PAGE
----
Arsenal stay would have helped Anelka become one of Europe’s best

Ryan Benson

‘Continuity’ and ‘consistency’ are buzzwords which are thrown around a lot in football. They aren’t always achieved, but regularly they are considered to be potential catalysts for success, particularly when people talk about managerial reigns.

However, managers aren’t the only ones who can profit from such philosophical approaches. It is, perhaps, something that more players should consider, particularly when they are held accountable far less than their respective coaches. Patience isn’t a bad thing.

For example, young players often jump at the first chance of a move to a bigger club and then frequently it doesn’t work out as hoped, resulting in something of a slide into mediocrity. What would have happened had that player just stayed and enjoyed another season of first-team football?

One candidate who could have perhaps benefited from such a mature outlook is Nicolas Anelka.

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Of course, Anelka went on to have a very good career, winning the Premier League and FA Cup with Arsenal and Chelsea, while he was also a part of the Real Madrid squad which clinched the 1999-00 Champions League title. His trophy cabinet certainly has plenty in it, but as an individual player he surely could have been better than he was.

It seems like such a long time ago since Anelka starred for Arsenal – of course it’s easy to forget considering his rather nomadic career. But it was at Highbury where he truly looked capable of becoming one of the best in the world.

Initially first-team appearances were sporadic after joining as a 17-year-old, but he enjoyed a breakthrough campaign in 1997-98 thanks in part to an injury to Ian Wright, and he helped Arsenal to the league and cup double.

The following season he scored 17 league goals in 35 appearances, but it was a frustrating season for Arsenal. They failed to defend their Premier League crown, while Anelka – despite going on to pick up the PFA Young Players of the Year gong – was nicknamed Le Sulk for a perceived lack of interest.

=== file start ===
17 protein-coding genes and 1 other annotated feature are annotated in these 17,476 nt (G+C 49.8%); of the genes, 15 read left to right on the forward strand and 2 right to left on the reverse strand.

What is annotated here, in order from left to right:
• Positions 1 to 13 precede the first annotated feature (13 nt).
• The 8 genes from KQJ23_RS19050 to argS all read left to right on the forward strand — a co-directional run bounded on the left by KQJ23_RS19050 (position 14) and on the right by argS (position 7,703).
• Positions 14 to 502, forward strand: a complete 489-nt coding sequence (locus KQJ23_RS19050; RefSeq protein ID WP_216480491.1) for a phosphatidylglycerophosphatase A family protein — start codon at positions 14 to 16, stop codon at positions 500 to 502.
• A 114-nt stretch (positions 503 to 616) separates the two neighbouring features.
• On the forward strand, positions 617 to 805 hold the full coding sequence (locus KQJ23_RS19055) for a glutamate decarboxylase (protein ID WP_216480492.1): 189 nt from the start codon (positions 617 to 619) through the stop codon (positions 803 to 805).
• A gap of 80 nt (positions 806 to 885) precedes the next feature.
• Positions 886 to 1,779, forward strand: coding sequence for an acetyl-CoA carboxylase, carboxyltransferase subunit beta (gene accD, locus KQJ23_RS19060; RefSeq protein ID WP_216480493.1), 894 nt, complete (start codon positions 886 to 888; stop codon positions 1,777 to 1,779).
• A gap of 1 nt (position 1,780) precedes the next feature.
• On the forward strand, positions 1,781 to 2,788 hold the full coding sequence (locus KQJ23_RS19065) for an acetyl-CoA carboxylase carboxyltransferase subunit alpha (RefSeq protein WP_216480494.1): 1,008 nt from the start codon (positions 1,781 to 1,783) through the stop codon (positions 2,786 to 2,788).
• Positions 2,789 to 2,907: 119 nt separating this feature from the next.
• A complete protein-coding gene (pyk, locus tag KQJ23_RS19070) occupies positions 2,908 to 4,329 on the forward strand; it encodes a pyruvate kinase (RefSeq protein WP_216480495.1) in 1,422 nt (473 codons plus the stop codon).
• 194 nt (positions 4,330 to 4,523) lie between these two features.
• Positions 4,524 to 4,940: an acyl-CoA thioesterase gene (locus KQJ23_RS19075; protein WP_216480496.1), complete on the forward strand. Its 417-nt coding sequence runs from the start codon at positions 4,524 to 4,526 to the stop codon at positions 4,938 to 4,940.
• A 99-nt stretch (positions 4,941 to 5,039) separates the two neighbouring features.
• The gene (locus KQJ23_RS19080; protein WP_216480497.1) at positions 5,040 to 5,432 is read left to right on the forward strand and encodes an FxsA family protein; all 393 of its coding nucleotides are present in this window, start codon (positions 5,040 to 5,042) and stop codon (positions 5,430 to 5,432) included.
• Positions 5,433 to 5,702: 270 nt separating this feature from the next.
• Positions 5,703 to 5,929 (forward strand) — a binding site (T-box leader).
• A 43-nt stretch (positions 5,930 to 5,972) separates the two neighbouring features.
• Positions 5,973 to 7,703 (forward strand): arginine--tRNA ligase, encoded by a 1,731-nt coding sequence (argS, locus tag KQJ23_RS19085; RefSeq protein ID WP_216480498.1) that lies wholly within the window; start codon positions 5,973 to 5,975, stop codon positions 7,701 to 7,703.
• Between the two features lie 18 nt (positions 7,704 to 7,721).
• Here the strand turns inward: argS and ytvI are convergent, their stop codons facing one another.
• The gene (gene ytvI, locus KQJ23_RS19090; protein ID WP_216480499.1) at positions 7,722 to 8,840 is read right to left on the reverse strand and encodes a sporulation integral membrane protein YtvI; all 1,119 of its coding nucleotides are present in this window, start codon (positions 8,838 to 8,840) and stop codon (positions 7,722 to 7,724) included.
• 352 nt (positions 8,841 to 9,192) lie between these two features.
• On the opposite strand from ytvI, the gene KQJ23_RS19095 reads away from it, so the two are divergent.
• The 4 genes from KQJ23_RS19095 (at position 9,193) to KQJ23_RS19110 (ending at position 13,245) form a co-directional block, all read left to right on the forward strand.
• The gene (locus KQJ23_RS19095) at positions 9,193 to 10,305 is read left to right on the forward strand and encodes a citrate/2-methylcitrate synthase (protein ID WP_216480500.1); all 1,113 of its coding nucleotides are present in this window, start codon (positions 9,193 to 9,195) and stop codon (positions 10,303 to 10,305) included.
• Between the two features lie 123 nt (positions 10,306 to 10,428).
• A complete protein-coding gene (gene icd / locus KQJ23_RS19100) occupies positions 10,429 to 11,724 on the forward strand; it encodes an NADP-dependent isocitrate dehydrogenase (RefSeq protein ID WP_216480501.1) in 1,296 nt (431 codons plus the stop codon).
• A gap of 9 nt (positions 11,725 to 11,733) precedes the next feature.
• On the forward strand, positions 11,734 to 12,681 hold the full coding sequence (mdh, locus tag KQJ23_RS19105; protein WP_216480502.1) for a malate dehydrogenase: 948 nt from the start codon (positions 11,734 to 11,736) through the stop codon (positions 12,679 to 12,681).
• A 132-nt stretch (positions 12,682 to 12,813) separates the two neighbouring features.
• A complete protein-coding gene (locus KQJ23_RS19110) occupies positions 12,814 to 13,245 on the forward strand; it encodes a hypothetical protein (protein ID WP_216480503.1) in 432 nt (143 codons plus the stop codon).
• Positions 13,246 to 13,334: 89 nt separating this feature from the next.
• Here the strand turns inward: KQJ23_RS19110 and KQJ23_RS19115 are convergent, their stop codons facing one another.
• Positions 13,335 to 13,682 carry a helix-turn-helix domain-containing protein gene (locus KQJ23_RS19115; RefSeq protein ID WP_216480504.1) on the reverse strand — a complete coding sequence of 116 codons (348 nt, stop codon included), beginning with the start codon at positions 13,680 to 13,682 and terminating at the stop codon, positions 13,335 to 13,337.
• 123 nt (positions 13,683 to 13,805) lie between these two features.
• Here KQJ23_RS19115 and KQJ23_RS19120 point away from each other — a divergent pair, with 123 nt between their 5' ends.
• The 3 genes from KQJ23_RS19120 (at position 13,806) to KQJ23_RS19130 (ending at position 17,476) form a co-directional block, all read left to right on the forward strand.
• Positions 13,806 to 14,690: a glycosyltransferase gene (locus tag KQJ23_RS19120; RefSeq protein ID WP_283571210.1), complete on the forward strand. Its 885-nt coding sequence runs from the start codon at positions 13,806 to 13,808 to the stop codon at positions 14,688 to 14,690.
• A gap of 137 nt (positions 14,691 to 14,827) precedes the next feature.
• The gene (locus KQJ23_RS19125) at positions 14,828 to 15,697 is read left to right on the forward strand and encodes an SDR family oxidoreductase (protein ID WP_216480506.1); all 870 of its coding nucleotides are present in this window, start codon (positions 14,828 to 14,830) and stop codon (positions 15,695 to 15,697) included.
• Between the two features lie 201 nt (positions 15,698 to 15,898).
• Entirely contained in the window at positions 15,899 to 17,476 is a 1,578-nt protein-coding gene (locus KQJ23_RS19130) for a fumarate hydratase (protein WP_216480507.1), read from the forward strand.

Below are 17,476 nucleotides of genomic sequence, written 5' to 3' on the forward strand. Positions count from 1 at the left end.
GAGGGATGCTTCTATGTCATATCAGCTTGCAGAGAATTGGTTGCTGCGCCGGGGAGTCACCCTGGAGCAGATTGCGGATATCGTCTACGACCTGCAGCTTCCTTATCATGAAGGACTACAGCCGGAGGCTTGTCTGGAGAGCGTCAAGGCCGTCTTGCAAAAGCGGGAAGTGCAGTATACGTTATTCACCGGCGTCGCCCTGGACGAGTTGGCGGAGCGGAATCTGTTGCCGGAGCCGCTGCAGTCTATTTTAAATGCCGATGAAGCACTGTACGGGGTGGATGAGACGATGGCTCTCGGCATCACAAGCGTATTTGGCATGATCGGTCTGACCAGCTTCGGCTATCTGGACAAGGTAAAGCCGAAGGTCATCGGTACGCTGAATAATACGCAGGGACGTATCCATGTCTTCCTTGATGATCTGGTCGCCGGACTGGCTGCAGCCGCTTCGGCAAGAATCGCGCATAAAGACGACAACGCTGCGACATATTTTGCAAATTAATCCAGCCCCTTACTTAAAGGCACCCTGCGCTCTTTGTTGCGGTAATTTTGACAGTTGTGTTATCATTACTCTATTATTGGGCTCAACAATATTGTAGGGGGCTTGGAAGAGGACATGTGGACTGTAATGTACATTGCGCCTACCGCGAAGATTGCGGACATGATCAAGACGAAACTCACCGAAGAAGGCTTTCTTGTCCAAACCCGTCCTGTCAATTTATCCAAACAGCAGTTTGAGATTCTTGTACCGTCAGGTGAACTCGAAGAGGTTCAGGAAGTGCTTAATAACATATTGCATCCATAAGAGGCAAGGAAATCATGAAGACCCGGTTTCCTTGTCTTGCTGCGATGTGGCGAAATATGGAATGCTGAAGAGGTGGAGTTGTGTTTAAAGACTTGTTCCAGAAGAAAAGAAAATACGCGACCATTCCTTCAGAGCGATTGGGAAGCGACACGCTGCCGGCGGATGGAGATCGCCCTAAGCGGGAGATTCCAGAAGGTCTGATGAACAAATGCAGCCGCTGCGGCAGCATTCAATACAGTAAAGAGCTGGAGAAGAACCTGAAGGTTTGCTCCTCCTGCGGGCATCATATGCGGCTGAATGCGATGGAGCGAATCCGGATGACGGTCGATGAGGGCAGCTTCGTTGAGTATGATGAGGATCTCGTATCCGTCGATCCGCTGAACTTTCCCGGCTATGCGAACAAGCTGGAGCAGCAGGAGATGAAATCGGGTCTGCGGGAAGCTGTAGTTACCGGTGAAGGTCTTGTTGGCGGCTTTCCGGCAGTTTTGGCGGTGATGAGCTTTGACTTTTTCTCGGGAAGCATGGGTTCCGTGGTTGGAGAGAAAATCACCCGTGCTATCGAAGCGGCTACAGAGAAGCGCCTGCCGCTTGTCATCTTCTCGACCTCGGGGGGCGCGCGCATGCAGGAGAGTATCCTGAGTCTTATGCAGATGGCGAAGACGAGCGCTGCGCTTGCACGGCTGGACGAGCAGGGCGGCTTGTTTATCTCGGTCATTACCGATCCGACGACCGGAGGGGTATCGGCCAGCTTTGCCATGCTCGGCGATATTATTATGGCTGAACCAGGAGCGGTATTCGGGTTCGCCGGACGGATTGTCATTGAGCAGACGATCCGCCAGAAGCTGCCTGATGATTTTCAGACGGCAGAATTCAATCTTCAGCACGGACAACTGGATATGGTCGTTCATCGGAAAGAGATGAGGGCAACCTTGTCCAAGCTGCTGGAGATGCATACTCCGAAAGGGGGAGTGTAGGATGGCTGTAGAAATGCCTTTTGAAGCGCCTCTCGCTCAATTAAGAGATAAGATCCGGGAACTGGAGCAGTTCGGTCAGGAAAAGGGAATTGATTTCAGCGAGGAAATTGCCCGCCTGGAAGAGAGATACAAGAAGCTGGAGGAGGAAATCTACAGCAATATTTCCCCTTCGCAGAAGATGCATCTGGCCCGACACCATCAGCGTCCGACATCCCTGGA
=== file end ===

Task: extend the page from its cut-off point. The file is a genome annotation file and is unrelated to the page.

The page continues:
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He ended up departing for Real Madrid in August 1999 for £22million – a figure which would still look high for a 20-year-old even today – in a move which he claims came about due to the British press’ treatment of him.

His Madrid stay was fairly brief, though. After falling out with coach Vicente del Bosque – and getting suspended by their president – Anelka headed back to Paris Saint-Germain, whom Arsenal had originally signed him from.

But that move didn’t go to plan either and he was loaned to Liverpool in January 2002, before signing a permanent deal later that summer with Manchester City, where he remained for two-and-a-half years. Then came his 18 months at Fenerbahce, became Bolton Wanderers came calling.

It was a Bolton where he seemed to mature, becoming a key leadership figure in a struggling team and performing well, reigniting his international career with France and persuading Chelsea to spend £15m on him in January 2008. There he remained for four years, finally getting somewhere close to realising his potential.

His 19-goal Premier League haul in 08-09 earned him a place in the PFA Team of the Year and saw him finish as the division’s top scorer. They also won the FA Cup that season, a feat they replicated the following year alongside the league title.

Anelka’s Chelsea stay hints at what might have been for him. Yes, this was a particularly strong period in his career and never before had he been such an important figure – in terms of both talent and experience – but there is no doubt that his nomadic twenties set him back.

Imagine if he had stuck things out at Arsenal and remained, we could be talking about how Arsenal dominated the Premier League for almost ten years with Thierry Henry and Anelka leading the line. Alas, we can only speculate about the levels he might have reached, but there’s no question that he would have been a significantly better player with ‘continuity’ under Arsene Wenger.

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